Williamson leads Black Caps rally

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A chanceless captain’s knock by the stylish Kane Williamson (78 not out) guided New Zealand to a strong position at stumps on the second day of this old-fashioned Test match.

The Black Caps are sitting pretty on 177 for three, 131 runs behind, but one of their star batsmen, Ross Taylor (8*) retired when he tore his calf muscle and may not be able to take the field again this match.

South Africa were earlier bowled out for 308 when then they lost their last six wickets for only 56 runs. It was a spirited bowling performance from the trio of Trent Boult (4-64), Neil Wagner (3-68) and Jeetan Patel (2-85) that contained the visitors and prevented them from adding extensively to their overnight score of 229 for four.

Dean Elgar (140) managed to better his previous top score but the fact that none of his seven centuries has turned into a “big hundred” will irk him considerably. It was a nasty short ball from his old high-school rival Neil Wagner that found the edge of his bat and claimed his scalp.

That dismissal ended a neat 104-run partnership with Temba Bavuma (52), whose own contribution was not insignificant in South Africa’s recovery to a respectable score, and heralded a collapse that put New Zealand back in the game.

Quinton de Kock (10), undoubtedly the world’s best number-seven batsman, was uncharacteristically cautious and once again the strategy failed as wickets fell without many runs being added. Jeetan Patel dismissed the ‘keeper for the third time in as many matches, which has of course started discussions about whether the spinner might just have the left-handers number.

Elgar, Bavuma and Faf du Plessis managed an extraordinary 256 runs of the 308 runs between them in a scorecard that most of the line-up will not be rushing to frame.

The pitch continued to play better and better and even though Tom Latham’s torrid form continued at the top of the order (his international scores this year read 7, 0, 0, 2, 0, 10), New Zealand found the going good and scored quickly on a surface that played true and offered little or no lateral assistance for the bowlers after Willaimson ordered the heavy roller to smooth it out between innings’.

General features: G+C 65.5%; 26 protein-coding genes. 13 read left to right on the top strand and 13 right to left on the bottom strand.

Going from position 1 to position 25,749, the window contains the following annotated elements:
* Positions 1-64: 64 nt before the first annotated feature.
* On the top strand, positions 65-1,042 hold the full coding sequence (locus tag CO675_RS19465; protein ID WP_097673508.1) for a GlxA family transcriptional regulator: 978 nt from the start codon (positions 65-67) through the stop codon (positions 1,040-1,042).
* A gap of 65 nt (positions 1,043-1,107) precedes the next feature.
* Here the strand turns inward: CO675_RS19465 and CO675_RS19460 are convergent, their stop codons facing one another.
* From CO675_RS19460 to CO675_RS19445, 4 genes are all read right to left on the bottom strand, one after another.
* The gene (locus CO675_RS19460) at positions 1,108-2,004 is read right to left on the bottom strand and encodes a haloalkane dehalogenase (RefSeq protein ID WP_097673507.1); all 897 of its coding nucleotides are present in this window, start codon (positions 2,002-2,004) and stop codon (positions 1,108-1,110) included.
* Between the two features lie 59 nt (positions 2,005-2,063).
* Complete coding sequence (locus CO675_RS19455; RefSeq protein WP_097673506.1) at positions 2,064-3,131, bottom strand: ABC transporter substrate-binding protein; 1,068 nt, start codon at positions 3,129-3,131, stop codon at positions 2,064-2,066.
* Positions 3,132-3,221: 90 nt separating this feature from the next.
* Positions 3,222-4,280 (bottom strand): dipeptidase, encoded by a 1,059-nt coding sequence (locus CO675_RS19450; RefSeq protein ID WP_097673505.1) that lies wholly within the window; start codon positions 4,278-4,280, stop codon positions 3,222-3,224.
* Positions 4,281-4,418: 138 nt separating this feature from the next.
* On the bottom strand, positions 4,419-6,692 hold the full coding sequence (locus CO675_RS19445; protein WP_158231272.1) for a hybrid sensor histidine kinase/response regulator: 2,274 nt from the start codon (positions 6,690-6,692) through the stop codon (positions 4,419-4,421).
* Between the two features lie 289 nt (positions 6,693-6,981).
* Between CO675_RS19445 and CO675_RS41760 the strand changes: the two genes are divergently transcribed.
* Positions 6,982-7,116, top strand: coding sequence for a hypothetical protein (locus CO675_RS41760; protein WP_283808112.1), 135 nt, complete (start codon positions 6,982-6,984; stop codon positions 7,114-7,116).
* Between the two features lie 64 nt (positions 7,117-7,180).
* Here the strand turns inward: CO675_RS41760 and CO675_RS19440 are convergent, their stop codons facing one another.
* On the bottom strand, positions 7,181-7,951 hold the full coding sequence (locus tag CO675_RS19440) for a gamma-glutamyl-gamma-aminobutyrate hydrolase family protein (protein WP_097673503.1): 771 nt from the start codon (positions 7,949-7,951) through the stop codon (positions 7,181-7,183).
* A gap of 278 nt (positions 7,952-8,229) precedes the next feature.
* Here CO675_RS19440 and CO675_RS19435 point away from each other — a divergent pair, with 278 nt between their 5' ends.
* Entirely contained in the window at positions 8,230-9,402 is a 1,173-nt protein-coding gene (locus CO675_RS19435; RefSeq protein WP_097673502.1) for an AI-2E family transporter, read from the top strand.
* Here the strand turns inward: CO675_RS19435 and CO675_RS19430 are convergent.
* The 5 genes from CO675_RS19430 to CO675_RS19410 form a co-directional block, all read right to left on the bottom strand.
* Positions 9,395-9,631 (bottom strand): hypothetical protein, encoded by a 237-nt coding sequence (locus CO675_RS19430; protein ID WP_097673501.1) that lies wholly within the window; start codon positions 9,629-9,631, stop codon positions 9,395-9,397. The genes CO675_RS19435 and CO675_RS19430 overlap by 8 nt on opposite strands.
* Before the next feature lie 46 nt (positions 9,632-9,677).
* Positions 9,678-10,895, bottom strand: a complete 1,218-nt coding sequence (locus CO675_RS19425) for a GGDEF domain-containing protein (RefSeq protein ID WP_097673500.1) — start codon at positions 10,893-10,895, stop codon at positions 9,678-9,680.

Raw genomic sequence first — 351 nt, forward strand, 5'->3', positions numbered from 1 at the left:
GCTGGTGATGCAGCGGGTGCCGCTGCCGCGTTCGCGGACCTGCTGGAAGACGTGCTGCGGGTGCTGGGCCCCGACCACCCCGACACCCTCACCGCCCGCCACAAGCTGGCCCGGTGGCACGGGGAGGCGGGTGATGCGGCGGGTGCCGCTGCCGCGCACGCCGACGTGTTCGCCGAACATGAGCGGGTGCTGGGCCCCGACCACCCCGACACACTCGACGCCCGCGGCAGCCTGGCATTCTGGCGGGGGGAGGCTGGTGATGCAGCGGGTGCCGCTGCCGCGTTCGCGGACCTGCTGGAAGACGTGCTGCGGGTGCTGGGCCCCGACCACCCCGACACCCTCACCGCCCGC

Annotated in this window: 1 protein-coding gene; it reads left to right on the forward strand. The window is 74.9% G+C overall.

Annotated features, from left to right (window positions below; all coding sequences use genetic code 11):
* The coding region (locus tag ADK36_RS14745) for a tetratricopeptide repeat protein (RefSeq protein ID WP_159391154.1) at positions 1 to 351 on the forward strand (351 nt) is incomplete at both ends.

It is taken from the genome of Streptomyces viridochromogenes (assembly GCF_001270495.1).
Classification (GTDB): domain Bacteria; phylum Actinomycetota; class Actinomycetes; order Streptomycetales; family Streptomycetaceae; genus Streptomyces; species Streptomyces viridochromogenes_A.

Williamson batted superbly and at a fair tempo and his opening partner Jeet Patel (52) helped the side to a 102-run second-wicket partnership that swung the balance of power squarely back to the home side. Patel was then caught at midwicket off the bowling of spinner Keeshav Maharaj (2-57) and the double blow of the Taylor injury and Henry Nicholls’ (12) dismissal reduced the score to 165 for three with a batsman retired hurt.

Nicholls looked good before he was the victim of a sensational slip catch by Hashim Amla, also off Maharaj. Kane Williamson was very nearly run out by way of a mix-up with Nicholls but a desperate dive saw the captain make his ground before Philander whipped off the bails. Williamson lay so long on the ground that it appeared that he thought he was probably out but he was in by a frame or so.

Night-watchman Jeetan Patel (9*) survived the necessary 19 balls till the close of play and after striking Maharaj for two imperious-looking boundaries, he will be excited to add to his overnight score.

The weather forecasts have changed and while tomorrow is still expected to be sunny, rain is expected on Sunday. The ground has famously mediocre drainage and with a pitch that is better suited to batting than bowling, one team might have to play very well to force a result.

New Zealand have the edge at the moment but South Africa are a better side and all three outcomes look equally likely with two days of absorbing Test cricket behind us at the Otago University Oval.

By Nicholas Sadleir